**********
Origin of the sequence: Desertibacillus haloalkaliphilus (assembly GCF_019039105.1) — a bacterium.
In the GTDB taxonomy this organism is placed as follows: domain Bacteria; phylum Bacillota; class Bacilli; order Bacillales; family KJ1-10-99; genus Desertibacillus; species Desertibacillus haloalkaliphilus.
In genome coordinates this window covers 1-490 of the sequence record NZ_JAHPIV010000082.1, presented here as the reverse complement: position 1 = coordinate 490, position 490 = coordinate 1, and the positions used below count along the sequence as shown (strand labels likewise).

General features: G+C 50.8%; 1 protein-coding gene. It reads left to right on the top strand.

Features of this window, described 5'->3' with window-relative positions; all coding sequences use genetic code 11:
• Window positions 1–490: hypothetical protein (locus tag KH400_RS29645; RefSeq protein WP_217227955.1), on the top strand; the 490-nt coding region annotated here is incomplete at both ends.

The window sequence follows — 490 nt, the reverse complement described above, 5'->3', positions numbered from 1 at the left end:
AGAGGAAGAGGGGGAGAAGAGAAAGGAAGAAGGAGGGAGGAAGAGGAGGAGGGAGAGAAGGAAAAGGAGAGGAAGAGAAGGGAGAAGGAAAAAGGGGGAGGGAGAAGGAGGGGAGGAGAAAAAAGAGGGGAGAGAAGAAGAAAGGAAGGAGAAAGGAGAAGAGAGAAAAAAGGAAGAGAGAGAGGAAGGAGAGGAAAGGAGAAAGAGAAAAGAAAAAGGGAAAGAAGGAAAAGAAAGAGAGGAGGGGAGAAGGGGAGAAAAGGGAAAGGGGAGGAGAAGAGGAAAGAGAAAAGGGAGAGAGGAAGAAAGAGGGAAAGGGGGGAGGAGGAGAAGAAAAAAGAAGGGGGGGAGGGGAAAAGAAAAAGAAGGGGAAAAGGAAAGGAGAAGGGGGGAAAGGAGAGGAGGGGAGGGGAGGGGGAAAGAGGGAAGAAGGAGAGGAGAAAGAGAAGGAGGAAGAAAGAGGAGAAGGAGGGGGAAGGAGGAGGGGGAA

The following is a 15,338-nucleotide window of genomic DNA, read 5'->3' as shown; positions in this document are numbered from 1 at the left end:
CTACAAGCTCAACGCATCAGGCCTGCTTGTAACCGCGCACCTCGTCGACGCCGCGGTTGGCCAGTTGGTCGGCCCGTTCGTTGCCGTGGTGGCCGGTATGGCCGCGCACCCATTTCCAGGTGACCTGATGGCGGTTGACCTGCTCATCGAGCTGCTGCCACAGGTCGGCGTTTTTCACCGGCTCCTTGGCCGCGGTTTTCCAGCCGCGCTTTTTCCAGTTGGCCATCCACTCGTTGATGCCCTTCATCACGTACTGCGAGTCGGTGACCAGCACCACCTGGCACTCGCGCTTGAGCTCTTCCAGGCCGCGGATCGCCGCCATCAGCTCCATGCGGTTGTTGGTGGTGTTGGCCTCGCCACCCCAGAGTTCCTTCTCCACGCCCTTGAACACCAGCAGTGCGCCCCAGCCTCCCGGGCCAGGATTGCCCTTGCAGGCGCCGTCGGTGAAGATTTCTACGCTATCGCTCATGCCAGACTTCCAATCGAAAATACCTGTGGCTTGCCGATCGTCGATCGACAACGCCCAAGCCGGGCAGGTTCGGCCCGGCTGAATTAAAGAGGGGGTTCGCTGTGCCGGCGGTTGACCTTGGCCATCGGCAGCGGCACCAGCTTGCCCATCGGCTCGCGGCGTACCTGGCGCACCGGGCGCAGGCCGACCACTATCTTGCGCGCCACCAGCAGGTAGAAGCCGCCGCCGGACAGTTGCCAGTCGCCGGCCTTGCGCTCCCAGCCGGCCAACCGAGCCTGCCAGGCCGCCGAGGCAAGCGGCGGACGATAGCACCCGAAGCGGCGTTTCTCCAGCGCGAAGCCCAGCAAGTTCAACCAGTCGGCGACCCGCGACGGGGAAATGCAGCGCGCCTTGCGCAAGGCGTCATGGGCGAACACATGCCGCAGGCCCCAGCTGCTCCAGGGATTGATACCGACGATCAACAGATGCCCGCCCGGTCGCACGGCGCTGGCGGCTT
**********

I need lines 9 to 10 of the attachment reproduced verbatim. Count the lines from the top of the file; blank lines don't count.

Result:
The following is a 15,338-nucleotide window of genomic DNA, read 5'->3' as shown; positions in this document are numbered from 1 at the left end:
CTACAAGCTCAACGCATCAGGCCTGCTTGTAACCGCGCACCTCGTCGACGCCGCGGTTGGCCAGTTGGTCGGCCCGTTCGTTGCCGTGGTGGCCGGTATGGCCGCGCACCCATTTCCAGGTGACCTGATGGCGGTTGACCTGCTCATCGAGCTGCTGCCACAGGTCGGCGTTTTTCACCGGCTCCTTGGCCGCGGTTTTCCAGCCGCGCTTTTTCCAGTTGGCCATCCACTCGTTGATGCCCTTCATCACGTACTGCGAGTCGGTGACCAGCACCACCTGGCACTCGCGCTTGAGCTCTTCCAGGCCGCGGATCGCCGCCATCAGCTCCATGCGGTTGTTGGTGGTGTTGGCCTCGCCACCCCAGAGTTCCTTCTCCACGCCCTTGAACACCAGCAGTGCGCCCCAGCCTCCCGGGCCAGGATTGCCCTTGCAGGCGCCGTCGGTGAAGATTTCTACGCTATCGCTCATGCCAGACTTCCAATCGAAAATACCTGTGGCTTGCCGATCGTCGATCGACAACGCCCAAGCCGGGCAGGTTCGGCCCGGCTGAATTAAAGAGGGGGTTCGCTGTGCCGGCGGTTGACCTTGGCCATCGGCAGCGGCACCAGCTTGCCCATCGGCTCGCGGCGTACCTGGCGCACCGGGCGCAGGCCGACCACTATCTTGCGCGCCACCAGCAGGTAGAAGCCGCCGCCGGACAGTTGCCAGTCGCCGGCCTTGCGCTCCCAGCCGGCCAACCGAGCCTGCCAGGCCGCCGAGGCAAGCGGCGGACGATAGCACCCGAAGCGGCGTTTCTCCAGCGCGAAGCCCAGCAAGTTCAACCAGTCGGCGACCCGCGACGGGGAAATGCAGCGCGCCTTGCGCAAGGCGTCATGGGCGAACACATGCCGCAGGCCCCAGCTGCTCCAGGGATTGATACCGACGATCAACAGATGCCCGCCCGGTCGCACGGCGCTGGCGGCTT